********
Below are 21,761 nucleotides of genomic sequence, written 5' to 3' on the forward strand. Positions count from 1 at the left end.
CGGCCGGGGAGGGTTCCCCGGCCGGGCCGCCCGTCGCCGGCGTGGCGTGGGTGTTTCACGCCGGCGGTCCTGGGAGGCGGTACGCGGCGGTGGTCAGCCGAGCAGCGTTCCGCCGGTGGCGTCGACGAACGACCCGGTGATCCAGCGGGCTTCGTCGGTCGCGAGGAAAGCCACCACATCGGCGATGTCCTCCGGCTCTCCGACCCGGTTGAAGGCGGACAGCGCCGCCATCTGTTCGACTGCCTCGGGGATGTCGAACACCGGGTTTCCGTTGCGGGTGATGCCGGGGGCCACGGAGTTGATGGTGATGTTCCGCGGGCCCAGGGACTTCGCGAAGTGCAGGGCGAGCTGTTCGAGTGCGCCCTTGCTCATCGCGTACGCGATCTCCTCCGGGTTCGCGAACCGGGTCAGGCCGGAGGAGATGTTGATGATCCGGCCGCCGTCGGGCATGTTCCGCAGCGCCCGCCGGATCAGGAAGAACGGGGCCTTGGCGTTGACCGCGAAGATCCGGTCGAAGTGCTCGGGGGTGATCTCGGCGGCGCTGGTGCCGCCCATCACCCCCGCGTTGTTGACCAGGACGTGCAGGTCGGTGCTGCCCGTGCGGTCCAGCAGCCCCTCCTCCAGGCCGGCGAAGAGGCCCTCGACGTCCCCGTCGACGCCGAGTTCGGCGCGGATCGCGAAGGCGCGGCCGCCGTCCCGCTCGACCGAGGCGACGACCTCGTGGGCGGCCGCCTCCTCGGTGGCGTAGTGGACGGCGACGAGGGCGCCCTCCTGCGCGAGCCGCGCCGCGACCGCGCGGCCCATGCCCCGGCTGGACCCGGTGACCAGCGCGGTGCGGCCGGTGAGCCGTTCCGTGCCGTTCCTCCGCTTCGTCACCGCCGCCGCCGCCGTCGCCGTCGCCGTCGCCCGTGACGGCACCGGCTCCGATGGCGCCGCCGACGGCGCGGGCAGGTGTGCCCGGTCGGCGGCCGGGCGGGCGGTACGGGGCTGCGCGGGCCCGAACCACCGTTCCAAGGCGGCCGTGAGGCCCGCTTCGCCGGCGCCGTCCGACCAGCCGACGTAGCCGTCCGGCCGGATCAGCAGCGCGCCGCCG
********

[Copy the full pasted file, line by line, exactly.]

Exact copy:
Below are 21,761 nucleotides of genomic sequence, written 5' to 3' on the forward strand. Positions count from 1 at the left end.
CGGCCGGGGAGGGTTCCCCGGCCGGGCCGCCCGTCGCCGGCGTGGCGTGGGTGTTTCACGCCGGCGGTCCTGGGAGGCGGTACGCGGCGGTGGTCAGCCGAGCAGCGTTCCGCCGGTGGCGTCGACGAACGACCCGGTGATCCAGCGGGCTTCGTCGGTCGCGAGGAAAGCCACCACATCGGCGATGTCCTCCGGCTCTCCGACCCGGTTGAAGGCGGACAGCGCCGCCATCTGTTCGACTGCCTCGGGGATGTCGAACACCGGGTTTCCGTTGCGGGTGATGCCGGGGGCCACGGAGTTGATGGTGATGTTCCGCGGGCCCAGGGACTTCGCGAAGTGCAGGGCGAGCTGTTCGAGTGCGCCCTTGCTCATCGCGTACGCGATCTCCTCCGGGTTCGCGAACCGGGTCAGGCCGGAGGAGATGTTGATGATCCGGCCGCCGTCGGGCATGTTCCGCAGCGCCCGCCGGATCAGGAAGAACGGGGCCTTGGCGTTGACCGCGAAGATCCGGTCGAAGTGCTCGGGGGTGATCTCGGCGGCGCTGGTGCCGCCCATCACCCCCGCGTTGTTGACCAGGACGTGCAGGTCGGTGCTGCCCGTGCGGTCCAGCAGCCCCTCCTCCAGGCCGGCGAAGAGGCCCTCGACGTCCCCGTCGACGCCGAGTTCGGCGCGGATCGCGAAGGCGCGGCCGCCGTCCCGCTCGACCGAGGCGACGACCTCGTGGGCGGCCGCCTCCTCGGTGGCGTAGTGGACGGCGACGAGGGCGCCCTCCTGCGCGAGCCGCGCCGCGACCGCGCGGCCCATGCCCCGGCTGGACCCGGTGACCAGCGCGGTGCGGCCGGTGAGCCGTTCCGTGCCGTTCCTCCGCTTCGTCACCGCCGCCGCCGCCGTCGCCGTCGCCGTCGCCCGTGACGGCACCGGCTCCGATGGCGCCGCCGACGGCGCGGGCAGGTGTGCCCGGTCGGCGGCCGGGCGGGCGGTACGGGGCTGCGCGGGCCCGAACCACCGTTCCAAGGCGGCCGTGAGGCCCGCTTCGCCGGCGCCGTCCGACCAGCCGACGTAGCCGTCCGGCCGGATCAGCAGCGCGCCGCCG